Sorry, Still Sorry: Ha’azinu 2019
by Adam J. Rosenbaum
Pre-Game Chatter: In the evening service recited immediately after the end of Yom Kippur, there is a passage asking God to forgive our sins. Why would we recite this passage at that time, so soon after spending the previous 24 hours repenting? Is there no end to asking for forgiveness?
As we read Moses’s final song to the Israelites, sin and repentance are very much on his mind:
The Pitch: “Children unworthy of Him — that crooked, perverse generation — their baseness has played Him false.” – Deuteronomy 32:5
Swing #1: “As regards the transgressions to which he is driven by lust, man can plead inability to conquer the strong evil impulse which God Himself has created and implanted into man … but he can offer no such excuse for sins he has committed out of lack of faith, because sins of that sort are not caused by physical appetites.” – Ketav Sofer
Swing #2: “If any mitzvah becomes expendable in his eyes, God forbid, then the organ corresponding to that mitzvah becomes blemished in the end. For in the [sin] of speaking [evil speech] … ‘You shall not go talebearing among your people,’ most of which [sin] inheres in the mouth.” – Shemirat HaLashon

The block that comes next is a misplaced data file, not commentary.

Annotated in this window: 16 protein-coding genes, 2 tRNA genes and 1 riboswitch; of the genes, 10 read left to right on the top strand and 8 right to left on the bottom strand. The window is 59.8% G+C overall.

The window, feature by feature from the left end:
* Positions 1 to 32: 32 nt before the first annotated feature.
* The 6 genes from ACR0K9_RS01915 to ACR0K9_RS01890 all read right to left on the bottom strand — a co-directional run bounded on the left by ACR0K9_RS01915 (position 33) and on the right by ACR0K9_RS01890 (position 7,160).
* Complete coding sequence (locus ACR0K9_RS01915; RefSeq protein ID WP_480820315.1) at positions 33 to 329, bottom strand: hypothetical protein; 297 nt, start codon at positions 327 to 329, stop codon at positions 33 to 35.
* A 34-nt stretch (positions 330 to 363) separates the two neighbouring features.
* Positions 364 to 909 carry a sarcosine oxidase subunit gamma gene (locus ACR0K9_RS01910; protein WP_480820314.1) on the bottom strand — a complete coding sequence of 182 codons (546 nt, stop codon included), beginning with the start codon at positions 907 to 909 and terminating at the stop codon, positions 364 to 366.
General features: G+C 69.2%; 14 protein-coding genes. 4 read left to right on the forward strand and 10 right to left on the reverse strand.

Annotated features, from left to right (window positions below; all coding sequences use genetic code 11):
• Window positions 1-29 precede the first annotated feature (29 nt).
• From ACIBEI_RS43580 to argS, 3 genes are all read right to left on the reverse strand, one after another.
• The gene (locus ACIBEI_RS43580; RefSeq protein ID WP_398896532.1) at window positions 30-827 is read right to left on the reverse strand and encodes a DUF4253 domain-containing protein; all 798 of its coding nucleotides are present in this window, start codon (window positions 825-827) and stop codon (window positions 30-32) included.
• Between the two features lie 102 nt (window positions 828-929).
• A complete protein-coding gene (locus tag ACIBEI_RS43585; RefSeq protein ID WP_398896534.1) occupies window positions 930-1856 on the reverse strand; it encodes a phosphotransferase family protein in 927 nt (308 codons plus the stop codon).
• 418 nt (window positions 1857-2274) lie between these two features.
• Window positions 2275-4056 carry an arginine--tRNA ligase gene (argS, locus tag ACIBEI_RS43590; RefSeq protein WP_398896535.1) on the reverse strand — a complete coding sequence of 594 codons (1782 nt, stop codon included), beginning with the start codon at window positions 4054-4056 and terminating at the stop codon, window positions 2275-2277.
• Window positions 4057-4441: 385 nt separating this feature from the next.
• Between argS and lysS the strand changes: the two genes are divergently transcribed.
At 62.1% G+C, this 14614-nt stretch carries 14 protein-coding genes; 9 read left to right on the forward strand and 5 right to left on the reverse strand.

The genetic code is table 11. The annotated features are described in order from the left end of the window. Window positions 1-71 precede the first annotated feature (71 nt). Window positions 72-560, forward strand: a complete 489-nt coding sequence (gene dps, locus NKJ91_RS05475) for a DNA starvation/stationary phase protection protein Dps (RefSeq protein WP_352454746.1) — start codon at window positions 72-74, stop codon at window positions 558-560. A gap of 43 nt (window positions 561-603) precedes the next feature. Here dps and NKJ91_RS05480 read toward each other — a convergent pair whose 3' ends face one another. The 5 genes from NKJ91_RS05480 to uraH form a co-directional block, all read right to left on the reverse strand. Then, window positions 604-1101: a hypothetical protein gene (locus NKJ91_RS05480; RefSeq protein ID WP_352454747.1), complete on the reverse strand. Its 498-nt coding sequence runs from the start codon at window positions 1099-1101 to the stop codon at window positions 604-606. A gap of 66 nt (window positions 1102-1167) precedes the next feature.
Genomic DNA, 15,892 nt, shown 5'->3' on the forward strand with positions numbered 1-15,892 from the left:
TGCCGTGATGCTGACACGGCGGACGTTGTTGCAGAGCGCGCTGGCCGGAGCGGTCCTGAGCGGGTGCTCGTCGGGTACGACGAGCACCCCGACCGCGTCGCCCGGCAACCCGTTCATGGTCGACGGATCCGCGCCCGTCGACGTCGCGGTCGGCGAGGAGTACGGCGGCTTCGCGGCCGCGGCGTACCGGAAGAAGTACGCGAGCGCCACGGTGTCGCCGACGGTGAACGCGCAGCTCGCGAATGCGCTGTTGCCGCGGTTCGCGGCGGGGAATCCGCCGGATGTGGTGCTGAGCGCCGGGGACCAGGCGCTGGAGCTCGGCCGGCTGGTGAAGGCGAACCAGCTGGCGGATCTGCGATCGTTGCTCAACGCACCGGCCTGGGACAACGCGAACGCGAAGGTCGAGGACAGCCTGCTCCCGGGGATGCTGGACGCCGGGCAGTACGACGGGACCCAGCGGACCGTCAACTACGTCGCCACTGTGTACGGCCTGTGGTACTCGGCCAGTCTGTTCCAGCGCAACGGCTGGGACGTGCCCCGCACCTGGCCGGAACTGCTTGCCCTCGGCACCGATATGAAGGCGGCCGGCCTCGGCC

Swing #3: “When their [baseness] is in them, they are not His children. When their [baseness] is not in them, they are His children.” – Sifrei Bamidbar
Late-Inning Questions: What do our commentators understand to be the origins of our mistakes? To what extent are they caused by emotional, physical, or psychological struggles? Should repentance be a year-round endeavor? Is it realistic to concentrate on repentance that consistently?
On-Deck at Emanu-El: Be sure to attend our congregational meeting on Sunday, beginning at 10:15AM, to hear updates on Synagogue activities and to participate in focus groups to share your thoughts about selecting its next spiritual leader. Stick around for lunch sponsored by Dr. Michael Kogan at noon, and then for a forum of candidates to represent Charleston’s 9th District in City Council starting at 1:00PM.
The Big Inning at the End: Speaking of apologies, on a recent episode of the podcast “Revisionist History”, Malcolm Gladwell hypothesizes that the reason that Yankees pitcher Andy Pettitte sounded so insincere when apologizing for taking steroids is because Pettitte didn’t think he had done anything so terrible to begin with. As baseball’s steroid scandal “peaked” more than a decade ago, should we reevaluate the ethics of those who used performance-enhancing drugs?